The National Enquirer's circulation peaked in 1988 at 4 million, while today it averages 325,000 copies sold, mostly to low-income, over-80-year olds. Its best retailer is Wal-Mart. It does not publish any material critical of Donald Trump.
The Enquirer's owner, American Media Inc, claims 100 million see the tabloid's cover in the checkout lines. AMI's CEO, David Pecker, is a longtime friend and admirer of Donald Trump, and has gone to enormous lengths to spike any material critical of Trump in the Enquirer and other AMI publications, like Men's Journal and US Weekly.
In a long profile of Pecker, the New Yorker's Jeffrey Toobin says that Pecker's love of Trump is motivated not by ideology, but by a kind of bootlicker celebrity worship that celebrates the "classiness" of certain rich people. Pecker has certainly had a long and fruitful relationship with Trump, which included a stint publishing Trump Style, a subsidized vanity magazine celebrating Trump's accomplishments.
Notwithstanding the lack of an explicit ideological commitment to Trump, Pecker's worship of the real-estate millionaire can be thought of as implicit, ideological rank-closing in support of deep, social inequality, elitism and the circular logic of meritocracy that holds that the market awards virtuous people with wealth, and that wealthy people are thus virtuous.
As this idea begins to crumble — as it becomes easier to imagine the end of capitalism than the end of the world — the traditional appeal to bourgeois aspiration ceases to be viable. The newer forms of life-support for mounting inequality involve these celebrity appeals and strongmen — Putin, Erdogan, Boris Johnson and the alt-right jesters whose strong-man clowning are attractive to certain forms of aggrieve alienation. It's a variation on the people who extolled the gentlemanly manners of Franco and Mussolini, or the good works of the royal families in Saudi and Qatar.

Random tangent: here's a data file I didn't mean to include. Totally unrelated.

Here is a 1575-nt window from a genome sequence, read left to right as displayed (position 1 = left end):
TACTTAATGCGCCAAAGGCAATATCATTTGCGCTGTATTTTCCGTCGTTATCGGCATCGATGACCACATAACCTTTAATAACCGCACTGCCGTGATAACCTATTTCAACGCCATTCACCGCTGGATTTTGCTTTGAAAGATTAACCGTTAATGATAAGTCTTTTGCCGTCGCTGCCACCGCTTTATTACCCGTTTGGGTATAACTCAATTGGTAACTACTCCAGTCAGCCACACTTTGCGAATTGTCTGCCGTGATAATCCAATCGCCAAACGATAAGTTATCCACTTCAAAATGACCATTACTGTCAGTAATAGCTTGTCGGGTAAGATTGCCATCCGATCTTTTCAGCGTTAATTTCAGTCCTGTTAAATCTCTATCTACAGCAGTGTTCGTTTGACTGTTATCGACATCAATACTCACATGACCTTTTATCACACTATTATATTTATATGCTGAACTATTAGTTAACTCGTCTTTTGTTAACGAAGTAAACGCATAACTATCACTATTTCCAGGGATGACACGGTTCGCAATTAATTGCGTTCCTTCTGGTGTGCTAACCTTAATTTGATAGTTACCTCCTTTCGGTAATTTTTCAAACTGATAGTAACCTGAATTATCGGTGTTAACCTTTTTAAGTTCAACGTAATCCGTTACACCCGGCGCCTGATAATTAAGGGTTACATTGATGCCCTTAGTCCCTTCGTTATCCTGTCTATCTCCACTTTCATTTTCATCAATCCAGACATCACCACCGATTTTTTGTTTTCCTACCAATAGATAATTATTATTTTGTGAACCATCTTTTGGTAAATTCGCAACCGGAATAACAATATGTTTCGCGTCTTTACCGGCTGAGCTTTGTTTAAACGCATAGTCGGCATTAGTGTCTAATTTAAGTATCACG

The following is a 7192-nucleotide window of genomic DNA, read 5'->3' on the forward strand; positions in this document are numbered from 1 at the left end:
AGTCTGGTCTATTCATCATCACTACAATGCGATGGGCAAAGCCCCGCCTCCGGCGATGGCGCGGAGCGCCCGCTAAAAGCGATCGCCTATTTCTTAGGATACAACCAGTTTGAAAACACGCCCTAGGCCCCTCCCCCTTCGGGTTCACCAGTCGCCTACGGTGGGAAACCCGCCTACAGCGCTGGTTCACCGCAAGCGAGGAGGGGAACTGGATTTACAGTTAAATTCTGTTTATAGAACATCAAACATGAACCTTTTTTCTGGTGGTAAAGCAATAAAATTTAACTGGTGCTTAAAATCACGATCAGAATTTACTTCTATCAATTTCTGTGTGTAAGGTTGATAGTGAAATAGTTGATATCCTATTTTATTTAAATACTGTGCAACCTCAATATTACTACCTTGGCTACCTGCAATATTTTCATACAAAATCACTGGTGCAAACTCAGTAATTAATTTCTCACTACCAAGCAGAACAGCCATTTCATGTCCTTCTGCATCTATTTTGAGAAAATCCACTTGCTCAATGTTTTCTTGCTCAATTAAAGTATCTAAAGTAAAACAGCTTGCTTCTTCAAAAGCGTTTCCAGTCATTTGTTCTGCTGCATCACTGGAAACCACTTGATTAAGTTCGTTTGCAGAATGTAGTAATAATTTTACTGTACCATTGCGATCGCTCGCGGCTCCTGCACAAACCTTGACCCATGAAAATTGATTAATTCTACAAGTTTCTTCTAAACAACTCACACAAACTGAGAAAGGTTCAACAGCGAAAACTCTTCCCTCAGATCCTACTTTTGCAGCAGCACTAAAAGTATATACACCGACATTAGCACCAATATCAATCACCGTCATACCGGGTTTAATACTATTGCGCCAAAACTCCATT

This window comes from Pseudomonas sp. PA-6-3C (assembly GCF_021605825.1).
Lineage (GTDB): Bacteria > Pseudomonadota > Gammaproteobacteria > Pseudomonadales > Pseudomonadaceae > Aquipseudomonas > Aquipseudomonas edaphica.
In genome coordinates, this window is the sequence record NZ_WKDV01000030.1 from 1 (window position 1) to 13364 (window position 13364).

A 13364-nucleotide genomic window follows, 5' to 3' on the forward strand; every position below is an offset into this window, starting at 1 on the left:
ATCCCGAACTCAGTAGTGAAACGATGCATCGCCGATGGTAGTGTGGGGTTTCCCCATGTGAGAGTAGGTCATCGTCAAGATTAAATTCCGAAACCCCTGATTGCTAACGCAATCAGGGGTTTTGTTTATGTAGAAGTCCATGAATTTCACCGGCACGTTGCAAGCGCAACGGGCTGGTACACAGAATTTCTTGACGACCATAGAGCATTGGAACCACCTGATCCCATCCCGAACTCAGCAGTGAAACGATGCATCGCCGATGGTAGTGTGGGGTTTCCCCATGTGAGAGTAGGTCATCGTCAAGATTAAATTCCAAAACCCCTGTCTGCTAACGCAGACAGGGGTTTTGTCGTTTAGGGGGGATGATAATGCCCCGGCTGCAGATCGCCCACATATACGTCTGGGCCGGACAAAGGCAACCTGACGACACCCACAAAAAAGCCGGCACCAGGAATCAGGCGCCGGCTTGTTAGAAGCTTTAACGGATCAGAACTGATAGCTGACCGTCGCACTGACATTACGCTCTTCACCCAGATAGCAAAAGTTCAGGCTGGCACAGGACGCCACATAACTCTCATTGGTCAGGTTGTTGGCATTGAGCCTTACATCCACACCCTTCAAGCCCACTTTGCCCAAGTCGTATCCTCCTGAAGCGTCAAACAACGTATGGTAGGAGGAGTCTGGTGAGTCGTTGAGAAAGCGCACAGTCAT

Pecker is hoping to find an investor to help him acquire Time, Inc. There are rumors that Trump will give him an ambassadorship.
Pecker has no strong political views, but he has a fascination with, and a reverence for, celebrity. Recalling his first meeting with Kennedy, Pecker told me, "It was February, he comes up on his bike, he's outside, he has his hat over his head, he comes inside, he takes off his coat, he has a beautiful Armani suit on, and he pulled his cap off and it was like he never even had to comb his hair! I don't understand it. I mean, every hair was perfect. Every hair was perfect!" Pecker met Trump around the time he launched George, and his relationship with the developer resembled his connection to Kennedy. Talking about an early visit to Mar-a-Lago, Trump's estate in Palm Beach, where he was pitching advertisers on George, Pecker described Trump's then wife, Marla Maples: "I have never in my entire life seen a more beautiful woman in a bodysuit than Marla Maples. I mean, seriously, out of ten she was a fifteen." For Pecker, Trump represented an aspirational figure in every dimension of life: in his glamour, his wealth, his access to beautiful women, and his style of living.
The National Enquirer's Fervor for Trump
[Jeffrey Toobin/New Yorker]
(via Naked Capitalism)
(Image: Trump's Hair)